Student taking a math test. (Pixabay photo)

education

BCTF, school boards giving mixed messaging on FSA testing

Parents received two letters about the annual assessment testing for students this week

Parents received conflicting information from teachers and school boards on upcoming assessment exams this week, as education groups debate the merit of provincially-mandated testing.

School boards across the province – including in Coquitlam – sent out letters this week to parents noting that teachers will be conducting Foundation Skills Assessment tests in October.

The tests, known as FSAs, test students’ knowledge on reading, writing and numeracy. the tests are given to Grade 4 and Grade 7 students.

Meanwhile, the B.C. Teachers’ Federation also sent a letter reminding parents that they can opt their child out of the testing in the event of a family emergency, lengthy illness or other extenuating circumstances.

“As we have for the past several years, teachers are asking you to request that your children be excused from these tests,” federation president Teri Mooring said in the letter. “We believe that parents who make an informed decision to ask that their children not write the tests should have their wishes respected.”

READ MORE: B.C. school trustees ask province not to release FSA results

The BCTF has denounced the annual assessment for years, claiming its an unreliable method of measuring a students progress.

“The FSA tests do not count toward your children’s marks and they do not help students learn or teachers teach,” Mooring said.

One of the biggest concerns with the tests are how the data from the tests are used. The BCTF argues that the right-leaning think tank Fraser Institute uses test results to “unfairly and inappropriately rank schools” each year, while also rarely resulting in more funding and resources to meet students’ needs.

ALSO READ: The debate over how to teach math in B.C.

In an emailed statement to Black Press Media, the ministry of education said it shared the concerns of parents, students and teachers about the use of test results by third-party groups, but argued the tests offer educators “with important early snapshots of student learning in the key areas of reading, writing and math in grades 4 and 7.”

“Assessments help to make better decisions for students – with daily planning, interventions, additional supports, and resource allocation,” the ministry said, adding that these tests are just one of many ways students are assessed as they advance through school.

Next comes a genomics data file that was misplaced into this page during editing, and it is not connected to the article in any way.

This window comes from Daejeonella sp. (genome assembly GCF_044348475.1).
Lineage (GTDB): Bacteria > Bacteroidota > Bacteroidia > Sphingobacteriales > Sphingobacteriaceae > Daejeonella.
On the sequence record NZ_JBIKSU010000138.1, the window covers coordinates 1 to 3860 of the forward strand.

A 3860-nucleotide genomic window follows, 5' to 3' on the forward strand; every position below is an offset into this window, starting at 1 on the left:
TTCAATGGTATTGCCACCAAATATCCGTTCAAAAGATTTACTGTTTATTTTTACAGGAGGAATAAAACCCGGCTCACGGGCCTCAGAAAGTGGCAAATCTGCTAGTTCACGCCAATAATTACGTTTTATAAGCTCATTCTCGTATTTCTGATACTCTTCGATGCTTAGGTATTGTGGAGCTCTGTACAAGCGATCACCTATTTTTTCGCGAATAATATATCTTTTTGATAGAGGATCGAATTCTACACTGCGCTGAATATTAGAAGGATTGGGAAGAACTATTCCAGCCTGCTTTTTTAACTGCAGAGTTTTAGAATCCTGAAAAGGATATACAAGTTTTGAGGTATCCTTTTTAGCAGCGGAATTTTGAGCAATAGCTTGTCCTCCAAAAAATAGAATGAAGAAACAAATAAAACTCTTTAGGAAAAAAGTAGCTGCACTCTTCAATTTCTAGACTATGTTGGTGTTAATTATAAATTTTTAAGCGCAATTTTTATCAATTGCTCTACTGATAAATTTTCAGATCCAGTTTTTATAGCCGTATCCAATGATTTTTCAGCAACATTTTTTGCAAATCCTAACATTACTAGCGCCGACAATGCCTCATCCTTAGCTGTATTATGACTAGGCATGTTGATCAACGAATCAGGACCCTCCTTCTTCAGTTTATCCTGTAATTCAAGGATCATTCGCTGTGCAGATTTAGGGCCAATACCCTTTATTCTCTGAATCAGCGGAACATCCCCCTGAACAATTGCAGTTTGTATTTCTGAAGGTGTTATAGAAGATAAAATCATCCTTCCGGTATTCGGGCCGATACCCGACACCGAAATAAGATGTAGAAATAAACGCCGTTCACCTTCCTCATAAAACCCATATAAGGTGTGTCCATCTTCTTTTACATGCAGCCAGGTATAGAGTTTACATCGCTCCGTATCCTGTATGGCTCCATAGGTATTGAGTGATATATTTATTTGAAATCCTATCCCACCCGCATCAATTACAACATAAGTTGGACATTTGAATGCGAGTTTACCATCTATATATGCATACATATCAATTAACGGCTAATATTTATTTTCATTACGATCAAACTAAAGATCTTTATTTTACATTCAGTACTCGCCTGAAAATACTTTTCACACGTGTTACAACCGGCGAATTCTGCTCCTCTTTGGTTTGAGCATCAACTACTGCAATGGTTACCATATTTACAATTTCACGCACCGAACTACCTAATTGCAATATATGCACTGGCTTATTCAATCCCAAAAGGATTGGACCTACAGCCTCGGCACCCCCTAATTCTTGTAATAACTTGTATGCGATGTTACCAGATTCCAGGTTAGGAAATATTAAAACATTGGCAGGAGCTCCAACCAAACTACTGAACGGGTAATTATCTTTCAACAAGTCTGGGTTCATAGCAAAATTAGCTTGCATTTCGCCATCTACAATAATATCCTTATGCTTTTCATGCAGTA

@ashwadhwani
ashley.wadhwani@bpdigital.ca

Like us on Facebook and follow us on Twitter.

Just Posted

Carihi Tyees win Island Championships

Senior girls volleyball team only lost two sets in the whole tournament

Campbell River RCMP look to identify four break-in suspects

Quinsam Communications had three separate break-ins Wednesday night, four suspects wanted

Stuck barge removed from Quadra, TSB on its way to investigate

‘Had it been loaded with railcars containing toxic chemicals … we may have had a serious issue’

Fish Are Food: A look at seafood sustainability

Conference at Maritime Heritage Centre to discuss food security from a marine perspective

Area director concerned about status of barge ahead of expected windy conditions

Uncertainty of Nana Provider’s hull condition adding to unease

Teen with cancer whose viral video urged Canadians to vote has died, uncle tweets

Maddison Yetman had been looking forward to voting in her first federal election since junior high school

Rowing Canada, UVic investigate celebrated coach for harassment, abuse

Lily Copeland says she felt intimidated and trapped by Williams

Cleanup in the works after tanker truck fire leads to oil spill in B.C.’s Peace region

The province said the majority of the spilled oil likely burned away in the fire.

Fisherman missing near Lake Cowichan’s Shaw Creek

Family is asking for everyone and anyone to keep their eyes open,… Continue reading

BC VIEWS: Action needed on healthcare workplace violence

While we’ve been talking about it, the number of B.C. victims has only grown

Closing arguments begin in B.C. case launched in 2009 over private health care

Dr. Day said he illegally opened the Cambie Surgery Centre in 1996 in order to create more operating-room time

MacLean says “Coach’s Corner is no more” following Cherry’s dismissal from Hockey Night

Cherry had singled out new immigrants in for not honouring Canada’s veterans and fallen soldiers

MacKinnon powers Avs to 5-4 OT win over Canucks

Vancouver battled back late to pick up single point

Poole’s Land finale: Tofino’s legendary ‘hippie commune’ being dismantled

Series of land-use fines inspire owner Michael Poole to sell the roughly 20-acre property.

Most Read